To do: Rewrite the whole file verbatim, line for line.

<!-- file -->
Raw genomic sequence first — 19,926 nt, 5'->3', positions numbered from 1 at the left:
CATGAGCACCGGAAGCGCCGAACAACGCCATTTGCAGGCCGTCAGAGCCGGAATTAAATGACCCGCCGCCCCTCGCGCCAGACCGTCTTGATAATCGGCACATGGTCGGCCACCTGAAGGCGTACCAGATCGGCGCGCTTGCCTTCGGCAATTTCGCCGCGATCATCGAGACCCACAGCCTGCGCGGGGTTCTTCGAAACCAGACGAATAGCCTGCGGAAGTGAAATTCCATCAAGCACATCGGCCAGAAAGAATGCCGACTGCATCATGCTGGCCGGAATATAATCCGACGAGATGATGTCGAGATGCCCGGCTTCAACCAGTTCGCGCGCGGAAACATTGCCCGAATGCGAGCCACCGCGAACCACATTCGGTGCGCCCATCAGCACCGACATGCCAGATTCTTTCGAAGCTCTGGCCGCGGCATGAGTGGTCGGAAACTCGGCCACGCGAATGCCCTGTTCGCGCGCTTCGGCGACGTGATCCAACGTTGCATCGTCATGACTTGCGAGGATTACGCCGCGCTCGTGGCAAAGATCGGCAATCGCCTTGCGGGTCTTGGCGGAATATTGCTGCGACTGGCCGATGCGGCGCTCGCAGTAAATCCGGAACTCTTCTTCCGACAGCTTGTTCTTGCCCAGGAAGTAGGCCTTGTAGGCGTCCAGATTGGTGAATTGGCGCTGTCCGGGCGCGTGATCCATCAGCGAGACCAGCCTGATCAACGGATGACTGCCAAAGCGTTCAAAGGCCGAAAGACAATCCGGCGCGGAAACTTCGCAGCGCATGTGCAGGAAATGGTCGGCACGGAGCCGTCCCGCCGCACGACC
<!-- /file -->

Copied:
Raw genomic sequence first — 19,926 nt, 5'->3', positions numbered from 1 at the left:
CATGAGCACCGGAAGCGCCGAACAACGCCATTTGCAGGCCGTCAGAGCCGGAATTAAATGACCCGCCGCCCCTCGCGCCAGACCGTCTTGATAATCGGCACATGGTCGGCCACCTGAAGGCGTACCAGATCGGCGCGCTTGCCTTCGGCAATTTCGCCGCGATCATCGAGACCCACAGCCTGCGCGGGGTTCTTCGAAACCAGACGAATAGCCTGCGGAAGTGAAATTCCATCAAGCACATCGGCCAGAAAGAATGCCGACTGCATCATGCTGGCCGGAATATAATCCGACGAGATGATGTCGAGATGCCCGGCTTCAACCAGTTCGCGCGCGGAAACATTGCCCGAATGCGAGCCACCGCGAACCACATTCGGTGCGCCCATCAGCACCGACATGCCAGATTCTTTCGAAGCTCTGGCCGCGGCATGAGTGGTCGGAAACTCGGCCACGCGAATGCCCTGTTCGCGCGCTTCGGCGACGTGATCCAACGTTGCATCGTCATGACTTGCGAGGATTACGCCGCGCTCGTGGCAAAGATCGGCAATCGCCTTGCGGGTCTTGGCGGAATATTGCTGCGACTGGCCGATGCGGCGCTCGCAGTAAATCCGGAACTCTTCTTCCGACAGCTTGTTCTTGCCCAGGAAGTAGGCCTTGTAGGCGTCCAGATTGGTGAATTGGCGCTGTCCGGGCGCGTGATCCATCAGCGAGACCAGCCTGATCAACGGATGACTGCCAAAGCGTTCAAAGGCCGAAAGACAATCCGGCGCGGAAACTTCGCAGCGCATGTGCAGGAAATGGTCGGCACGGAGCCGTCCCGCCGCACGACC